You have serious skills! It is good that the rifle is progressing again.

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rhbrink posted this 2 weeks ago

"One of the great things about maturity is the ability to let things rest for a while. Then pick them up when the fancy strikes."

I must be a really "mature" person I have a lot of projects resting!

Pigslayer you do nice work but please put some stain on those muzzle loader stocks, please?

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R. Dupraz posted this 2 weeks ago

"One of the great things about maturity is the ability to let things rest for a while. Then pick them up when the fancy strikes."

 

Yep, I think it's called "motivation"  But. guess what?  Don't care. Except when the kitchen faucet starts leaking, or..,or..,or..............

 

R.

 

R. 

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Pigslayer posted this 2 weeks ago

rhbrink; I love the one that I did in blonde. You should see it up close. Everyone else likes it too!

If someone else had of done to me what I did to myself . . . I'd have killed him. Humility is an asset. Heh - heh.

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Pigslayer posted this 2 weeks ago

If someone else had of done to me what I did to myself . . . I'd have killed him. Humility is an asset. Heh - heh.

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onondaga posted this 2 weeks ago

Pat,

I like your mainspring vice. is that English or Yankee?

Gary

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Pigslayer posted this 2 weeks ago

Pat,

I like your mainspring vice. is that English or Yankee?

Gary

Well Gary, I guess that it would have to be "Yankee" . . . me thinks. Bought it years ago from "Track Of The Wolf". Learned the hard way that "visegrips" result in a broken spring.

 

If someone else had of done to me what I did to myself . . . I'd have killed him. Humility is an asset. Heh - heh.

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Pigslayer posted this 2 weeks ago

A set of riffler files for both wood and metal are a good addition to the tool chest. They are really not that expensive.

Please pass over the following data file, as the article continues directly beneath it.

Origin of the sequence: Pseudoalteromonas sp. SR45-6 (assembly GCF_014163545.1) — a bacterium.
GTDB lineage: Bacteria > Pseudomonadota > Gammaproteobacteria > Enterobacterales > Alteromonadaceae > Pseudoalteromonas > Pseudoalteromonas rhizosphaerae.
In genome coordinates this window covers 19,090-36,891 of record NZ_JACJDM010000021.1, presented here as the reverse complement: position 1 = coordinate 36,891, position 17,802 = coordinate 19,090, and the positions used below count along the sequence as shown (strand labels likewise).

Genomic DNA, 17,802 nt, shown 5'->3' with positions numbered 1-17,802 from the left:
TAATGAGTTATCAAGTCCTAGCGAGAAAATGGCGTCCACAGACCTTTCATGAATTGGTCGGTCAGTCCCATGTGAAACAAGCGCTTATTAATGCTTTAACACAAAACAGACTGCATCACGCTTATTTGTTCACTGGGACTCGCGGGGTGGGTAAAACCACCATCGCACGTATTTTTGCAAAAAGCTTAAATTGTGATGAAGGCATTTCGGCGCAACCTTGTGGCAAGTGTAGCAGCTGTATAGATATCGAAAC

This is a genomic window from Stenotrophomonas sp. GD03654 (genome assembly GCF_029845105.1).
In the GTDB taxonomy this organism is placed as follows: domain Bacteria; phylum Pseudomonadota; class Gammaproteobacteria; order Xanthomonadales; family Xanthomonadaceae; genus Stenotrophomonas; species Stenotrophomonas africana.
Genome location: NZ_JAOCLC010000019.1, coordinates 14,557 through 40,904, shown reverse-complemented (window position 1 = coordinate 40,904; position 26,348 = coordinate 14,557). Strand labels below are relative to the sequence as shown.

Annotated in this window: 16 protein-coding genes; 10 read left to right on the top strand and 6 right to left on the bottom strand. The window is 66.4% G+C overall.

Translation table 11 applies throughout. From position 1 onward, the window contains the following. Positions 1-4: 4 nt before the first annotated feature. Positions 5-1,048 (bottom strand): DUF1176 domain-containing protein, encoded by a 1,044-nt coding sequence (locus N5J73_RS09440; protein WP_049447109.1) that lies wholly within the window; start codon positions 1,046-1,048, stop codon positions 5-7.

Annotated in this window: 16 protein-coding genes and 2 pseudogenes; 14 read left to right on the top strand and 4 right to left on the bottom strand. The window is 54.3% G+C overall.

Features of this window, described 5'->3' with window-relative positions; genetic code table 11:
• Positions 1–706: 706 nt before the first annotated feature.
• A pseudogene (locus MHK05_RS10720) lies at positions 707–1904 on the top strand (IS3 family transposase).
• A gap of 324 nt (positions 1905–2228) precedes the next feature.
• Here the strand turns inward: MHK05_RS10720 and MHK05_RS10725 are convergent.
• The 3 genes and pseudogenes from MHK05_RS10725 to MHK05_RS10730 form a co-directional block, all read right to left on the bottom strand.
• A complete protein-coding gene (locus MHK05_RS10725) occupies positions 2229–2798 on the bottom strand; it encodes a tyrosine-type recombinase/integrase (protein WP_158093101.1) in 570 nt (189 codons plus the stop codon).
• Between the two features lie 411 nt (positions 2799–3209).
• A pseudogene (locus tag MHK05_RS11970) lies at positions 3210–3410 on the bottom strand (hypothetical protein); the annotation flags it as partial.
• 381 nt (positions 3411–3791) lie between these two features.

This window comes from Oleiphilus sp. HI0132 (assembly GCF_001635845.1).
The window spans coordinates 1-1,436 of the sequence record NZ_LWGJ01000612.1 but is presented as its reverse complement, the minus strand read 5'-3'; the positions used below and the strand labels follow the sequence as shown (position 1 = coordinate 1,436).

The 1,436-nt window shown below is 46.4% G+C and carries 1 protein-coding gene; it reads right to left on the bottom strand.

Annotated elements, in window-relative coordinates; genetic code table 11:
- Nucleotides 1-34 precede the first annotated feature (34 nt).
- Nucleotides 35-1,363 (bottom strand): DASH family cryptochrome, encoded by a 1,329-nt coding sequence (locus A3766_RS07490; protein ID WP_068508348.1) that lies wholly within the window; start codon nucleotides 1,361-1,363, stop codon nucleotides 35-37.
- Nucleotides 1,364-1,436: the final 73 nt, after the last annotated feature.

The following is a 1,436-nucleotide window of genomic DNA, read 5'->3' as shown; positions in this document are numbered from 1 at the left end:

If someone else had of done to me what I did to myself . . . I'd have killed him. Humility is an asset. Heh - heh.

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Pigslayer posted this 2 weeks ago

One of the four barrel lug pins in place. 

If someone else had of done to me what I did to myself . . . I'd have killed him. Humility is an asset. Heh - heh.

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Pigslayer posted this 1 weeks ago

I applied the first coat of browning solution to what will be the visible lock parts last night & the second application today. The solution is rapidly doing it's work. Will get some pics of that soon.

 

If someone else had of done to me what I did to myself . . . I'd have killed him. Humility is an asset. Heh - heh.

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Pigslayer posted this 5 days ago

Attached are some pics of the browning process. 

If someone else had of done to me what I did to myself . . . I'd have killed him. Humility is an asset. Heh - heh.

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Pigslayer posted this 5 days ago

I have the previous three pics in reverse order as you are scrolling down. The bottom pick is after the parts had set for 24 hrs. after applying solution. The center pic is after I buffed off the residue. The top pic is shortly after reapplying solution.

If someone else had of done to me what I did to myself . . . I'd have killed him. Humility is an asset. Heh - heh.

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Pigslayer posted this 2 days ago

The Siler lock browning complete & the lock reassembled. It took six applications of the browning solution.

If someone else had of done to me what I did to myself . . . I'd have killed him. Humility is an asset. Heh - heh.

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Pigslayer posted this 2 days ago

I can't stress this enough. A mainspring vice is crucial when assembling or disassembling one of these locks. 

If someone else had of done to me what I did to myself . . . I'd have killed him. Humility is an asset. Heh - heh.